Posted 26 October 2011 - 03:13 PM
Just curious. I keep wondering how Flash Drives store and retrieve data without a physically moving part like the head on and disk of a hard drive ... and when flash drives will replace physically rotating hard drives entirely due to the advantages of no physically moving parts. I understand a little about the possibility of doped semi-conductor layers and diodes creating and capturing a charge (plus or minus being information-equivalent to north or south magnetic polarity), but how are stored charges ("zero or one") "read" in a flash drive?
Someone once mentioned to me that flash drive tech was too expensive to replace everyday PC and Mac hard drives, and at least recently in my experience hard drive storage capacity has outstripped flash drive storage capacity in available products, but my guess is that expense is not the issue now, and that 900GB flash drives (or batteries of flash drives totaling 900GB OR 250GB or whatever) could replace hard drives unless speed of data retrieval becomes longer with that many GB? Just guessing, and doubtful about speed problems.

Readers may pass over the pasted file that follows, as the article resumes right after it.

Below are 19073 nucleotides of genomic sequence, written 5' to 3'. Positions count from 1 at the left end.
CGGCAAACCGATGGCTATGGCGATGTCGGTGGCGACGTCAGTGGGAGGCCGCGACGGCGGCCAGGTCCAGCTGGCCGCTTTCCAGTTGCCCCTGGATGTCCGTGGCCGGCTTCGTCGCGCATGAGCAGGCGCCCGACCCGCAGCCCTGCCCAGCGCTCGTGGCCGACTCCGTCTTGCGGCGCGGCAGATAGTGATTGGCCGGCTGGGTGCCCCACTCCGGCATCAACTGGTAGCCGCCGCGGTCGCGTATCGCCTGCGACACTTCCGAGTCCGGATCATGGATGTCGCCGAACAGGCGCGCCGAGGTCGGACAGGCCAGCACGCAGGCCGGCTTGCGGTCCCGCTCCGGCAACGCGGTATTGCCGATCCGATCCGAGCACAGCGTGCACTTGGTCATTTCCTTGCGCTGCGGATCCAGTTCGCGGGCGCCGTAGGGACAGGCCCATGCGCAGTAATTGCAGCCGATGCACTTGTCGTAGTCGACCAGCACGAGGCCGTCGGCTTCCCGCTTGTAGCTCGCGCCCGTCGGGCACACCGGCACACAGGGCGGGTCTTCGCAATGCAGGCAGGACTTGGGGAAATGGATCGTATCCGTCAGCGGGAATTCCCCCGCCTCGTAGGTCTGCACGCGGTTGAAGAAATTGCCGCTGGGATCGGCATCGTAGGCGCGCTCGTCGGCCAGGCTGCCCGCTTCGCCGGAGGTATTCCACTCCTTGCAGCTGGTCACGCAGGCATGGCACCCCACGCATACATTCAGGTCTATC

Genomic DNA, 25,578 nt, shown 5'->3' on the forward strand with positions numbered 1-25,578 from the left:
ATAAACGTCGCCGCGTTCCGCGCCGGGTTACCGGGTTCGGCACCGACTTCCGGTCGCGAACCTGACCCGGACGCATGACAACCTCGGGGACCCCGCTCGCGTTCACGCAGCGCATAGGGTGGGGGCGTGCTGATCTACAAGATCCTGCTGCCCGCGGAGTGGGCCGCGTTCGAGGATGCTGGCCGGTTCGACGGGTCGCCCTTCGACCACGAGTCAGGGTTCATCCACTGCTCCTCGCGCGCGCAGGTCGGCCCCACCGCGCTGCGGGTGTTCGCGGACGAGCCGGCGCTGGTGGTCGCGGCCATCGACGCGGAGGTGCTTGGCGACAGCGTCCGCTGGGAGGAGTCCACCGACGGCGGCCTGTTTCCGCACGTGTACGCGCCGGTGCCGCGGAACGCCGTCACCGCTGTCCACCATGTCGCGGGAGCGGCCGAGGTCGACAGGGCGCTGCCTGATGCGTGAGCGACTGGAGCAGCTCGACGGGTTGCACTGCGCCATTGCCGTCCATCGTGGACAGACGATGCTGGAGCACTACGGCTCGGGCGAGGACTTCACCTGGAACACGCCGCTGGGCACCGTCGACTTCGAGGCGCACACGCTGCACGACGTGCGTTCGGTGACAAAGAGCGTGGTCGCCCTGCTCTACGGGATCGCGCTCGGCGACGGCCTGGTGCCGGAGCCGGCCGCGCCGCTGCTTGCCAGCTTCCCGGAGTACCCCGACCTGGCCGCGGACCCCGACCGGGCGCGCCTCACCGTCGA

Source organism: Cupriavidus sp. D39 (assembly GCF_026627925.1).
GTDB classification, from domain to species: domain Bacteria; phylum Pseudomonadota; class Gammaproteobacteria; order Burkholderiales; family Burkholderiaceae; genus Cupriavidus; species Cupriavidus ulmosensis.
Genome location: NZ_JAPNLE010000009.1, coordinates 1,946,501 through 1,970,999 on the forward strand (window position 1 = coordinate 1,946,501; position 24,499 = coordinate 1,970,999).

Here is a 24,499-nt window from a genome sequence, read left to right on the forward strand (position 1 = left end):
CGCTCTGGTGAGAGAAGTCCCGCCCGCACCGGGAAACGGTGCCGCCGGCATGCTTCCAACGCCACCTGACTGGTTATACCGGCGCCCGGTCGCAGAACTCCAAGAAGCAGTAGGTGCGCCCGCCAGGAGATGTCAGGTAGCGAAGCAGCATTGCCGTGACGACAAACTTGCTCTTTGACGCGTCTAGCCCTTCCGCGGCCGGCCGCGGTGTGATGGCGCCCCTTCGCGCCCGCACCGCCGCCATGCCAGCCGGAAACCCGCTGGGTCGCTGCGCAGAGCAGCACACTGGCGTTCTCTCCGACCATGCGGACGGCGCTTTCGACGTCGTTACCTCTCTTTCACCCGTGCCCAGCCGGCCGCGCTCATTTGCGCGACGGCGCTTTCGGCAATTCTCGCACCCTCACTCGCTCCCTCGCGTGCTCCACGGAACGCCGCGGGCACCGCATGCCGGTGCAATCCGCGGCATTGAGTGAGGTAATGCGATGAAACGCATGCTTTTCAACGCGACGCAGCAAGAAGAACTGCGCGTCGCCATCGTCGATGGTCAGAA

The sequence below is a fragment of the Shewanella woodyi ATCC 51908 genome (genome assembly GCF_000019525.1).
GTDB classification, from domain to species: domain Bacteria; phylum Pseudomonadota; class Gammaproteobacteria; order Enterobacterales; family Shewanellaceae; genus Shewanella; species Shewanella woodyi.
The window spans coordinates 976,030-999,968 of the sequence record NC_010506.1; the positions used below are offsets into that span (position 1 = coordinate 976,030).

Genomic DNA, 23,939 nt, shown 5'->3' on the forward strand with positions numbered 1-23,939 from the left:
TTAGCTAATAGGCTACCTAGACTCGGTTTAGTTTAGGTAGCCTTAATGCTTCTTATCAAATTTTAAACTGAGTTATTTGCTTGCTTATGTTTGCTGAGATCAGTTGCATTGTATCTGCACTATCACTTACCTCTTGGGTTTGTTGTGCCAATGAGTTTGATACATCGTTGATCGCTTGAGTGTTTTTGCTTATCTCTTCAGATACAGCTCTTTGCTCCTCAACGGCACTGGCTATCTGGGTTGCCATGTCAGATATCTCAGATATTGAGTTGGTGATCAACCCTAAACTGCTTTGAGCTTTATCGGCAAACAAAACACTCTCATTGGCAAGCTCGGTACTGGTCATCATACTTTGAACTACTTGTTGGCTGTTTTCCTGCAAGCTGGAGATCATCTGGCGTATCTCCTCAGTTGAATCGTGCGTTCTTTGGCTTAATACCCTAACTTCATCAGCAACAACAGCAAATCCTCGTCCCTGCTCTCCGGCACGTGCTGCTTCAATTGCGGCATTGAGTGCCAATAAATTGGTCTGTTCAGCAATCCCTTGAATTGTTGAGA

Or are models now available that use flash drive tech in place of hard drives? Or perhaps the market has not demanded a switch, and there are not enough incentives for computer manufacturers to make such a switch. Laptops with physically rotating hard drives (bang, fall) are not a problem. Or maybe data decay and reliability long term is an issue one way or another.